The three horsemen of the roadkill Dems have written an op-ed in the Times to justify their actions. Really, they are just courageous men standing up to - gasp! - the status quo.
Do I think the Dems' budget was perfect? Of course not. But I think you do NOT throw in a totally new budget late into a Friday night, without any public review or input, and then expect everyone to believe your motives.
Meanwhile over at the Washington State Budget &Policy Center, they ask these questions:
- Provide food for 12,000 hungry kids ($14 million) OR provide preferential B&O tax rates for wholesalers of prescription drugs? ($14 million)
- Help parents find and keep jobs, access affordable child care, and afford housing ($200 million) OR give tax breaks to the aerospace industry and exempt microbreweries from the beer excise tax? ($197 million)
- Guarantee a high-quality education for our children ($40 million) OR grant a sales tax deferral for technology businesses? ($35.4 million)
- Keep women healthy during pregnancy, promote positive birth outcomes, and reduce the amount of unintended pregnancies ($6 million) OR provide restaurants a credit for taxes paid on soft drink syrup? ($8.3 million)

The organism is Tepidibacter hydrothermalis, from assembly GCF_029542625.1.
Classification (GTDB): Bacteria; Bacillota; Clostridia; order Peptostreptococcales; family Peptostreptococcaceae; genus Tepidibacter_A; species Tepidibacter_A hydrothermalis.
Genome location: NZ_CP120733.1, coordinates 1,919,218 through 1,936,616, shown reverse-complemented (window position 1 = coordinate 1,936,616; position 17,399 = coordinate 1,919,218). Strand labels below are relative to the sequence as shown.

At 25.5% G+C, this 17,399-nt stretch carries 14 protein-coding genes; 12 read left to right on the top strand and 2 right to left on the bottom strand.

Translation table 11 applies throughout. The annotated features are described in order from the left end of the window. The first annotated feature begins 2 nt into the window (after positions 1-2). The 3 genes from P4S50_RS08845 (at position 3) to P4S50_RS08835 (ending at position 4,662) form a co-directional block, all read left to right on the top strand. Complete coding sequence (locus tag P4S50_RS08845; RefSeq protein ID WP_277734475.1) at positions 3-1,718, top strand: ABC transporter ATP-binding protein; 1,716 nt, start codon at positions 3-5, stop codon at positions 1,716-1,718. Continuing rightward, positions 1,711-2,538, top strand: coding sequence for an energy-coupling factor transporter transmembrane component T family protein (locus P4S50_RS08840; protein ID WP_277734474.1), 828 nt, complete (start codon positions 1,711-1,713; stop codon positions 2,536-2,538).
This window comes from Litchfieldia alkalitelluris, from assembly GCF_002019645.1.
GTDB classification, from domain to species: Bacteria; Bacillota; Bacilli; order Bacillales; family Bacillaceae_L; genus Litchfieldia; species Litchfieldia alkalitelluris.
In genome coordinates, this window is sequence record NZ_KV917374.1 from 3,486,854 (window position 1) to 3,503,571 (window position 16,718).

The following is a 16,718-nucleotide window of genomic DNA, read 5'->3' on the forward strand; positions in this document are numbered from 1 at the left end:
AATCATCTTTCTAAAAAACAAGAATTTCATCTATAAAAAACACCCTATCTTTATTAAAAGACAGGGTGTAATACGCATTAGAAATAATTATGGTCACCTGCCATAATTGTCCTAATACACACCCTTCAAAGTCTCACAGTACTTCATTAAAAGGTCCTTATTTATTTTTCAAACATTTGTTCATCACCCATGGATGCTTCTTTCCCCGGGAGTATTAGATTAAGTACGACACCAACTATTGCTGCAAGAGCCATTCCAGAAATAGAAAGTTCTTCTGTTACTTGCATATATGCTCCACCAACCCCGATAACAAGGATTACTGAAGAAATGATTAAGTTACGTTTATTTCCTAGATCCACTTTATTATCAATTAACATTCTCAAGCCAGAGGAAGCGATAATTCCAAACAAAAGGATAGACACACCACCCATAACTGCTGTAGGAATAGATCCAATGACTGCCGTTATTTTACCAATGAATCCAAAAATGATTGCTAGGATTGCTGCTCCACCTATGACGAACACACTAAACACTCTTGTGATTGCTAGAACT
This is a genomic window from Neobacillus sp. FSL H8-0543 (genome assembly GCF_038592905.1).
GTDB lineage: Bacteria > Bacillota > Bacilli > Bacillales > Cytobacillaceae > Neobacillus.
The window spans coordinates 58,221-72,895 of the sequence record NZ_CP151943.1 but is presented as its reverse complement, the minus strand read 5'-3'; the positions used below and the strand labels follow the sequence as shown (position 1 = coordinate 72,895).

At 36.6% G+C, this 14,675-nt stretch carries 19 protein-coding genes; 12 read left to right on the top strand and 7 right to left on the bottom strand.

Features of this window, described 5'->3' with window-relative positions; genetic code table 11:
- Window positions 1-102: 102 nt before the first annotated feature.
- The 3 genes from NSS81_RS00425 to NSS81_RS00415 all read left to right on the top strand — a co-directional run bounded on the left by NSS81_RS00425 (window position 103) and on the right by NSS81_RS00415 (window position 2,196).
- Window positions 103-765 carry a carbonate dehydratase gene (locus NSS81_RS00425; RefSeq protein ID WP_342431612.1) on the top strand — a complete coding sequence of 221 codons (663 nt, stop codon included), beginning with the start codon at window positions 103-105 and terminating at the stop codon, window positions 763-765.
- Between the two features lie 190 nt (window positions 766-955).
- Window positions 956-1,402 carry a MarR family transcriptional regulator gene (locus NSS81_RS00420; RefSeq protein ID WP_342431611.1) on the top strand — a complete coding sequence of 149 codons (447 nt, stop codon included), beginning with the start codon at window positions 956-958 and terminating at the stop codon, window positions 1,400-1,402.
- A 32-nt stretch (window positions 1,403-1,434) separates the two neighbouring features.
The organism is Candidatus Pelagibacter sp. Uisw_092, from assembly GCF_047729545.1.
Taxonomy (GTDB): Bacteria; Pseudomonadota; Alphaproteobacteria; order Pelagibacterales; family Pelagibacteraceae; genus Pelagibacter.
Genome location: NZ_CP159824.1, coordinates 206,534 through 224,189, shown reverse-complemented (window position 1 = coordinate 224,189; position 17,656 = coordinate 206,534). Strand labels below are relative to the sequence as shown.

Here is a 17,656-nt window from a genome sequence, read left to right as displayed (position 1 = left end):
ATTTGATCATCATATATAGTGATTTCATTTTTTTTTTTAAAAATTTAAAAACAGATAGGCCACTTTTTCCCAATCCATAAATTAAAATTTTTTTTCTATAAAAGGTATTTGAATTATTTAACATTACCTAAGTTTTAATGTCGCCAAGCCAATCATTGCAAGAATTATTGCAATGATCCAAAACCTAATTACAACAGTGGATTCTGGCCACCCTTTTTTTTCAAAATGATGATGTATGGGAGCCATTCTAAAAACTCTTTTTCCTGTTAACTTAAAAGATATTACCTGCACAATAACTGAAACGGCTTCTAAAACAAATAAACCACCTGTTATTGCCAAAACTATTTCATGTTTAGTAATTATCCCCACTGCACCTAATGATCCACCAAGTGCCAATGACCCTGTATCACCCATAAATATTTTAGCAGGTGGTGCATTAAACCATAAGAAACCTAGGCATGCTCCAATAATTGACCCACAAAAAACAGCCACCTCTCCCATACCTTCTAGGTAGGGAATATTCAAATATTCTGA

Bill Lyne of the United Faculty of Washington State puts it pretty well on the subject of Senator Rodney Tom:
Senator Tom was particularly quiet Friday night. His support for the Zarelli budget is particularly disheartening for those of us in higher education. We’ve always hoped that Senator Tom, as chair of the Senate Higher Education Committee, would somehow see his way clear to genuinely supporting our state’s outstanding universities and colleges. In the budget that Senate Democrats presented last week (the budget that people actually got to read and testify about), Senators Ed Murray, Lisa Brown and Derek Kilmer showed a lot of leadership and courage in finally proposing no more cuts to education. As Senator Tom sat down with his Republican pals to write the coup budget, we would have hoped that he would have insisted, as the chair of Higher Education, that another $38 million not be cut from an already decimated system. As the 25th and deciding vote, you’d think he could’ve gotten at least that in the deal.
The Dems need to pull this committee chairmanship from Rodney Tom.
And voters need to remember that Senator Jim Kastama was part of this group when you see his name on the ballot for Secretary of State.
Lastly, there is suspicion out there that Senator Tom did this because if the Legislature cannot reach an agreement by tomorrow, the last day of the session, he can then bring back his flawed charter bill during a special legislative session.
Good luck with that Senator.